The teen lived in Miami but was visiting Sanford after receiving a 10-day suspension from school, according to a family spokesman. An empty plastic bag found in his book bag had marijuana residue, spokesman Ryan Julison confirmed.
Sonner says his client was injured that night and went to the hospital with a broken nose and a serious cut on the back of his head.
In addition to the Florida investigation, Florida’s governor has formed a task force to review the state’s “stand your ground” law. The Justice Department is also investigating.
Sanford’s city manager, Norton Bonaparte, also has said he is seeking an outside review of the police department’s handling of the case.
Police Chief Bill Lee voluntarily went on paid administrative leave last week, saying his presence had become a distraction.
The neighborhood where Zimmerman was volunteering in the neighborhood watch could also face a lawsuit, the National Association of Black Journalists said, citing Martin family attorney Daryl Parks.
Parks spoke to the group’s board of directors over the weekend.
There is evidence that the Twin Lakes homeowners’ association told residents who saw suspicious activity to call Zimmerman if they could not contact the police, according to the association’s statement.
Parks also said prosecuting Zimmerman on the state level would be preferable to federal charges, saying that a federal hate crime charge against Zimmerman would be a challenge, according to the group.
“Most state laws tend to be better for the prosecution of state crimes,” Parks told the board members. “And that’s why we see the federal authorities expressing, although gently, in their statements that they can only do so much if there’s some type of race statements involved. The state officials don’t have that problem.”
But Parks said over the weekend that any arrest would be preferable to none.
“We want an arrest, period. And I think that the state aspect of that is the one that’s most feasible, most attainable in this matter,” he said.
The Rev. Jesse Jackson said Monday that Martin’s death could mark a “transformative moment” for race relations and gun laws in the country.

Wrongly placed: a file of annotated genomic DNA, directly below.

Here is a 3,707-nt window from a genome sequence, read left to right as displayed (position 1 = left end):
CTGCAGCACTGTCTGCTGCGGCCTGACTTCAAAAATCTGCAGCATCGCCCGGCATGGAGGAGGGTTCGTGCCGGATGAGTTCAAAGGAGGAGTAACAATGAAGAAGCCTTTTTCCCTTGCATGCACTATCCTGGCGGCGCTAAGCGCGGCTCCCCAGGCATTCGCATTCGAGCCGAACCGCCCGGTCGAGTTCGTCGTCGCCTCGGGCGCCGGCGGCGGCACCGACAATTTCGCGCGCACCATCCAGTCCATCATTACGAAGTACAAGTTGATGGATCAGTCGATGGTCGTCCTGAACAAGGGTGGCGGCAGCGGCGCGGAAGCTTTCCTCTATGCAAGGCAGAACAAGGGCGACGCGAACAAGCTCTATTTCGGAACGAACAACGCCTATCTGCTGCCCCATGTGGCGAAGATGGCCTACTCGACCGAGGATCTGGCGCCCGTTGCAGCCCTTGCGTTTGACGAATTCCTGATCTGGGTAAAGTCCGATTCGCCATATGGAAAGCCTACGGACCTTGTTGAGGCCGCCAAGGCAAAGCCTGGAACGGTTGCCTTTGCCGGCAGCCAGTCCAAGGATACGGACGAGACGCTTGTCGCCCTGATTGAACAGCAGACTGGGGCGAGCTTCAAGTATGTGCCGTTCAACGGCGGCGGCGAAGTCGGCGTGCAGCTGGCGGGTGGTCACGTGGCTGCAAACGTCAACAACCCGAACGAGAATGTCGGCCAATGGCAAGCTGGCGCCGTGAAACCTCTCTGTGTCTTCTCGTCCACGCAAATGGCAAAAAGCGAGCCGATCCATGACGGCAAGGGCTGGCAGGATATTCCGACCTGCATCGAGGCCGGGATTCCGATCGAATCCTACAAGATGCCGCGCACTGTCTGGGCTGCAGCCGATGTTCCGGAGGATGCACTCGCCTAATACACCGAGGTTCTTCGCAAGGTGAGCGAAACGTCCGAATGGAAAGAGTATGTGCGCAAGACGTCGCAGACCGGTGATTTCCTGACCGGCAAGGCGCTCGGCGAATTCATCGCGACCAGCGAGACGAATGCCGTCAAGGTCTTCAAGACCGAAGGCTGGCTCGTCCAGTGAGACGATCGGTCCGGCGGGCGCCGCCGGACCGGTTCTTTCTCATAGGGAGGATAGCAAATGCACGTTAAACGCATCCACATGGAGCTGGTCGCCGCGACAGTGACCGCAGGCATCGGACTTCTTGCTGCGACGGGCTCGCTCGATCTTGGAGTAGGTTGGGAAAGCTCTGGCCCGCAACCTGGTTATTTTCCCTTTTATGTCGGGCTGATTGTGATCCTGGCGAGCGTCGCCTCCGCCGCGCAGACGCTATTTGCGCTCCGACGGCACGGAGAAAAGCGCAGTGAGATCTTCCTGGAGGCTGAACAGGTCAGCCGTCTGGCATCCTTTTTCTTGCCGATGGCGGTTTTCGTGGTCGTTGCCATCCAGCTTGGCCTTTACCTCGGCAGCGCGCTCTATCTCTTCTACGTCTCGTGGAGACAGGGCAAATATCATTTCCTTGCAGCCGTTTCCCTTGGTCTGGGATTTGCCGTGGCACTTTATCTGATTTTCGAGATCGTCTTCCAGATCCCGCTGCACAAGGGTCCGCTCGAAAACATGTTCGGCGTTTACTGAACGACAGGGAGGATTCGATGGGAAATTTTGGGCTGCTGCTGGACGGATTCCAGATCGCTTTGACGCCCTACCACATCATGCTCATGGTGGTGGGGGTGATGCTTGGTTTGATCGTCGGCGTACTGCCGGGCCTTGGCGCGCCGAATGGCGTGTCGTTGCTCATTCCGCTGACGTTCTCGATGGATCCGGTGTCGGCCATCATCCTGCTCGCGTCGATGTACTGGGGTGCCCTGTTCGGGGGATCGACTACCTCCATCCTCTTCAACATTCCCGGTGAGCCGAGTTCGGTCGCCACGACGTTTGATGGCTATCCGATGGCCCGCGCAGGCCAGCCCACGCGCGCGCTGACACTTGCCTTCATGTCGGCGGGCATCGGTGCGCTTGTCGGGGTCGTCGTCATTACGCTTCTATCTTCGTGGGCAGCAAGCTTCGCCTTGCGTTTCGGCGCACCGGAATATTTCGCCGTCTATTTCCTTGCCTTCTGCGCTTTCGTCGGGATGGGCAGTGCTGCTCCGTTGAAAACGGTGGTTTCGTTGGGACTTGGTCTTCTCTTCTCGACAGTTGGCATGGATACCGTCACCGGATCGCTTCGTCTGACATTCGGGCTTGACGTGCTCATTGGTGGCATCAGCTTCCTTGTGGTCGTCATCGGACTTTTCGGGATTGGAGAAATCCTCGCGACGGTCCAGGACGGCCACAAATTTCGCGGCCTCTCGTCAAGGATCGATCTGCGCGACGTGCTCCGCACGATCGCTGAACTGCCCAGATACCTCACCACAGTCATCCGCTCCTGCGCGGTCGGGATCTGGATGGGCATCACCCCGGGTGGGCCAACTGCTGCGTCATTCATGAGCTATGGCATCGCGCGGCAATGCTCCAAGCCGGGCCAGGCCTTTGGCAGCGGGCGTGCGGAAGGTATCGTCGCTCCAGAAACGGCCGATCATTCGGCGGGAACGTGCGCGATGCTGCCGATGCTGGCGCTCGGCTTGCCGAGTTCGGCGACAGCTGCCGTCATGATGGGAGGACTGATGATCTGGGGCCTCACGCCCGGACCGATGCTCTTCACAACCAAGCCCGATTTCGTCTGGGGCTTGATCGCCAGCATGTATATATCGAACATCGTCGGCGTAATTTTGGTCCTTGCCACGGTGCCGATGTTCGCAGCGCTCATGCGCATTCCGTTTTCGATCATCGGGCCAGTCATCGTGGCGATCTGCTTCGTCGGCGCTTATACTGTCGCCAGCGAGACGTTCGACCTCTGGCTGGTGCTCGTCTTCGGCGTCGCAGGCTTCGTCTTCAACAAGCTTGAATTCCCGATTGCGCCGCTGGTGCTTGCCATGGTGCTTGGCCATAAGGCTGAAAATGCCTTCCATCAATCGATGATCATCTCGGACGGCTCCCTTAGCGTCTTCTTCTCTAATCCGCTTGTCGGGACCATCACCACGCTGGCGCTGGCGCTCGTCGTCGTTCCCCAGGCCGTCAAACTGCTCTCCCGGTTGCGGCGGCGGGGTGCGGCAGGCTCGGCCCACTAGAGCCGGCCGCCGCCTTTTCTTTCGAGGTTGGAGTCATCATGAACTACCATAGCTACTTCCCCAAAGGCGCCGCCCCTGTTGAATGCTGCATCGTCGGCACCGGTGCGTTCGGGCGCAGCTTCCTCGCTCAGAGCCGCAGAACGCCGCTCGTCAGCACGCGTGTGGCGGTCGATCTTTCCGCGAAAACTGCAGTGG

“Our country has become so very violent,” he said.
Members of Martin’s family were scheduled to speak at a town hall meeting at noon, and his parents, Tracy Martin and Sybrina Fulton, are also expected to speak at a meeting of the City Commission on Monday evening.
In addition to the rallies, Martin family supporters declared Monday a day to wear hoodies to work.
Hoodies have become a potent symbol in the debate over Martin’s death. Ralliers have frequently worn the hooded sweatshirts during marches, saying clothing doesn’t make someone suspicious.
Martin family attorney Natalie Jackson sought to drive home that point again on Monday.
“Hoodies don’t carry guns,” she said. “George Zimmerman carried a gun.”
Zimmerman has not been heard from publicly since the shooting.
A spokeswoman for a risk mitigation and surveillance company said Sunday she could not comment on an Orlando Sentinel report that Zimmerman worked at the company’s Maitland, Florida, office.
Spokeswoman Brandie Young said she could not comment on Zimmerman’s current or future employment status, but “we can confirm he is not at the building, nor has he been since the incident.”
“Our utmost concern is for the safety of our employees, specifically based on the potential turmoil that could arise from the recent announcement of a bounty for his (Martin’s) capture,” she said in a statement.
A handful of members from the New Black Panther Party have offered a $10,000 reward for Zimmerman’s “capture.”
Jackson cautioned people not to try to capture Zimmerman, saying it would not only put them at risk of being arrested, but also because it would a distraction.
“The focus must be on Zimmerman himself and what he did,” Jackson said.
Oliver told CNN on Monday that Zimmerman is in hiding and all his family members are worried for their safety.
In an appearance on ABC’s “Good Morning America,” Oliver said Zimmerman would tell Martin’s family that “that he’s very, very sorry, because in many ways George has lost his life too.”
CNN’s Kim Segal, Greg Morrison, John Couwels and Vivian Kuo contributed to this report.
Click here for more Trayvon Martin coverage.